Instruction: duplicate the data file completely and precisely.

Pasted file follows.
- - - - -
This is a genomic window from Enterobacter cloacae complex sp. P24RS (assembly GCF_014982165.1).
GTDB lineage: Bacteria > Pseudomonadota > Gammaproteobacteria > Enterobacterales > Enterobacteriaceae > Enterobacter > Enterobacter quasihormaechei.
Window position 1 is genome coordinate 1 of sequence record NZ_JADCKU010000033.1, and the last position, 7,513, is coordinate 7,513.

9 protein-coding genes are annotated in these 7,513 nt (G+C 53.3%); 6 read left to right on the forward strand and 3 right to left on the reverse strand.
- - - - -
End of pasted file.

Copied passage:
This is a genomic window from Enterobacter cloacae complex sp. P24RS (assembly GCF_014982165.1).
GTDB lineage: Bacteria > Pseudomonadota > Gammaproteobacteria > Enterobacterales > Enterobacteriaceae > Enterobacter > Enterobacter quasihormaechei.
Window position 1 is genome coordinate 1 of sequence record NZ_JADCKU010000033.1, and the last position, 7,513, is coordinate 7,513.

9 protein-coding genes are annotated in these 7,513 nt (G+C 53.3%); 6 read left to right on the forward strand and 3 right to left on the reverse strand.